I unlocked the door a little bit before six, a dozen customers come rushing in, some buy the door-busters.

One of those early-bird customers was a man in his early forties. He was rail thin, he had a mustache and silver-gray hair. He clutched his sales flyer from the morning paper. He wanted the door-buster sale. Fortunately, I had a display of the door-buster items on the counter. He stood at the display, looked at the games, picked them up, carried them around the store.

Now, my store wasn’t that big. I didn’t even have a line of customers.

Six o’clock became seven. The man was still in the store. He would consult his sale flyer. He would look at the games. He would pick a game or two up and carry it around the store. He would put the game back on the display, consult his flyer, and this dance would begin again.

Seven o’clock became eight. I left my employees to look after the place, went to Panera, got coffee and a bagel, and came back. The rail-thin man, mustache and silver-gray hair, was still there. Still consulting his flyer, still trying to settle on which of the door-buster games he was going to buy.

At eight-forty-five I made an announcement that the door-buster sales were ending in fifteen minutes and customers needed to bring their purchases to the register if they wanted to take advantage of the sale. The mustached, grey-haired man was still consulting his flyer and pondering the door-buster games.

At nine o’clock, the register stopped automatically giving the door-buster sales. I walked up to the man, who wasn’t in line (because I didn’t have a line), and told him that he needed, at that moment, to make his door-buster decision. “I’m still thinking,” he said.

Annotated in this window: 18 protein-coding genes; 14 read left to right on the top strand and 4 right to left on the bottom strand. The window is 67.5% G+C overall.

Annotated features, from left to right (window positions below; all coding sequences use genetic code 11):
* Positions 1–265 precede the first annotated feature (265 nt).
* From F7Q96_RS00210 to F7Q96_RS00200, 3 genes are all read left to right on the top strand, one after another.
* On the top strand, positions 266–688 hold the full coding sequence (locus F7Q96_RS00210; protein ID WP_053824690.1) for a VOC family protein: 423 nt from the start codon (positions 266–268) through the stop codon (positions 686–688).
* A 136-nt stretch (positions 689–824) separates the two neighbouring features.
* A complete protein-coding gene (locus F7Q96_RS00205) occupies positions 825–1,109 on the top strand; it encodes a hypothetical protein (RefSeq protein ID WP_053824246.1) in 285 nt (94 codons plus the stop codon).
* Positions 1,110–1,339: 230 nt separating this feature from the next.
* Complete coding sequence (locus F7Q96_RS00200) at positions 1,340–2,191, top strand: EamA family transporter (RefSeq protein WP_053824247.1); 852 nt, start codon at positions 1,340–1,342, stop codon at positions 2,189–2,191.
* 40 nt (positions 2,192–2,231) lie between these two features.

“The register isn’t going to take it. It needs to be done now,” I said.

“I don’t know. I’m still thinking,” he said.

At nine-twenty, the man made his decision. He came to the register with three door-buster games.

“I can’t give you the door-buster sale price,” I said. “The register won’t allow it.”

“Can you override it? Surely you can override it.”

“If you’d come to the register before nine, it wouldn’t have been a problem. If you’d come to the register even fifteen minutes ago, I could override it. But, it’s nine-twenty. The sale’s been over for twenty minutes. I can’t override it now.”

“But I didn’t know what I wanted.”

“Sir,” I said, “you had three hours to decide what you wanted. You looked at the flyer. You held the games. You walked around the store. How could you not decide?”

“I didn’t know what I wanted.”

“I can’t give you the sale price. I’m sorry.” He gave me back the games and he left the store.

I couldn’t even feel bad. He’d been in the store for three and a half hours at that point. He couldn’t make a decision, even when I told him he had to make a decision. I asked him to get in line, and he didn’t. Indecision had its consequences.

He was a weird, weird man.